Under the warm-toned hues of a blisteringly hot Texas town, Allegra Dill (Rosario Dawson) steps off a plane in a pristine white suit, her jacket effortlessly hanging over her shoulders, looking like she’s prepared for anything and everything. And prepared she must be for what lays ahead of her in this small town.
In the first two episodes of Andy Greenwald’s Briarpatch, adapted from the novel of the same name by Ross Thomas, we are introduced to an assortment of quirky and over-the-top characters that populate this ambiguous town, including some non-human characters: the escaped animals of the local zoo.
We soon learn the reason for Allegra’s visit is the sudden murder of her sister, and this is not only the town her sister lived and worked in, this is Allegra’s hometown. Now, Allegra must face both new faces and familiar ones, including a childhood best friend who came into a lot of money (in questionable ways).
Rosario Dawson perfectly encapsulates the (seemingly) sweat-proof and not-taking-any-bullshit personality of her character, following her own path through a storm of people who attempt to tell her what she should be doing and who she should be. Her motives are muddy, as we learn the specifics of her work and the relationship she had with her sister, but nevertheless, she is not letting anybody or anything get in the way of her objective (including a car-bomb).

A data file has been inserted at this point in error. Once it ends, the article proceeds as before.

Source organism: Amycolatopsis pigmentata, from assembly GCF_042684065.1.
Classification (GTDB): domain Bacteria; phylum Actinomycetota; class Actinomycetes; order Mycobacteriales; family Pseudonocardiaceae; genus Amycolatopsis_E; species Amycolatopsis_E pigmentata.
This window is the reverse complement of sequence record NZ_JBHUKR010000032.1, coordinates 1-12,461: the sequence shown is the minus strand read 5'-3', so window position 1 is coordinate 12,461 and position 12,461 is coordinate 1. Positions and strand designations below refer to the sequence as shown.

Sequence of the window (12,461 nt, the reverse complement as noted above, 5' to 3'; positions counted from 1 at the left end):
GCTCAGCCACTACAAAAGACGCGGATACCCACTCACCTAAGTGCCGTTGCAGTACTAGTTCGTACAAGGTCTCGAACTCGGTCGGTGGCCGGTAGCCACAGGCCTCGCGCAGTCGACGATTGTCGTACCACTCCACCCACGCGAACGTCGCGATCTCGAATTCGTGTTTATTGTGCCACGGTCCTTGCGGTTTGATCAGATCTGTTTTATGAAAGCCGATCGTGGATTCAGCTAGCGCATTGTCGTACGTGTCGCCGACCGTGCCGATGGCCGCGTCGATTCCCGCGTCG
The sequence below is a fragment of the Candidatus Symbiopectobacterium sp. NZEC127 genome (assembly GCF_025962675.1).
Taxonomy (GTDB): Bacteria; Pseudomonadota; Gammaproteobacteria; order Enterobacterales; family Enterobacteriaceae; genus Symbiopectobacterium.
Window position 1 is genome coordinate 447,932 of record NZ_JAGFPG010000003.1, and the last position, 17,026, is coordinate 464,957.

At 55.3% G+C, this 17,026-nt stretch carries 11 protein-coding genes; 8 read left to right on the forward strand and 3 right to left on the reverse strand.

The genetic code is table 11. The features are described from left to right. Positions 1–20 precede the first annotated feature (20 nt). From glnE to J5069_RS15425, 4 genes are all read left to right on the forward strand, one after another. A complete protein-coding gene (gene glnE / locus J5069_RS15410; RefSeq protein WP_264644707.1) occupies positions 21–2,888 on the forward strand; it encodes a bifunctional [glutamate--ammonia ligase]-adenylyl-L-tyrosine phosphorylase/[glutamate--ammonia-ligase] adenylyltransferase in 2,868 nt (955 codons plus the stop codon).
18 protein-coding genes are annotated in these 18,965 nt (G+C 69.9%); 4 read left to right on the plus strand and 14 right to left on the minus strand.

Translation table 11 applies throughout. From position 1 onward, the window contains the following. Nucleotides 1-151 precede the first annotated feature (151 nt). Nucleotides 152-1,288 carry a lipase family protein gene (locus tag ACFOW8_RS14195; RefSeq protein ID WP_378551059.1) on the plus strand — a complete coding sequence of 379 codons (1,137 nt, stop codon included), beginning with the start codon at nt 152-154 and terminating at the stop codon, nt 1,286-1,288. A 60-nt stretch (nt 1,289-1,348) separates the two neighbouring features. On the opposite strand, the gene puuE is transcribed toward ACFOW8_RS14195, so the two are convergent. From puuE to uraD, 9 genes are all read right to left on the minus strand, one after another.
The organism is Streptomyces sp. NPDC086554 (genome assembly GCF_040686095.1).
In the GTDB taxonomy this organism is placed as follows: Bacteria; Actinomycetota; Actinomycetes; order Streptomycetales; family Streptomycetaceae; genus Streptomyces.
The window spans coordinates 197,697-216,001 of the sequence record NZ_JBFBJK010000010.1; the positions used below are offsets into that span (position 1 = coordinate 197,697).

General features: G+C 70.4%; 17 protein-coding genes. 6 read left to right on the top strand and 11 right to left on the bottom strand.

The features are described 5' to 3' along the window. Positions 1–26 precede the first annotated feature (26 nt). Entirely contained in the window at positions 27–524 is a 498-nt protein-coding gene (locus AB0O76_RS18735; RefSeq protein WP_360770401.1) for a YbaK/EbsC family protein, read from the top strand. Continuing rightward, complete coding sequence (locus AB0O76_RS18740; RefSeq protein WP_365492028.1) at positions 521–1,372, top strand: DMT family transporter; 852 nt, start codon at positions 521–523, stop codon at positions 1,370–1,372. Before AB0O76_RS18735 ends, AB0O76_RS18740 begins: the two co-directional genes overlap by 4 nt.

Perfectly described by Andy Greenwald, Dill is the knife that cut through this town. Everyone seems to have something to say about the recent string of murders and she is here to set it all straight in one way or another. She glides through the scenes in her perfectly fitted suits, completely out of place compared to the rest of the population of this town, and she is not there to mess around.
It’s so beautifully directed that the incredible framing of this small Texas town is hard to ignore, it would be near impossible for me to put into words the beauty that this crew has achieved in capturing everything, from the directing to the costume design to the editing.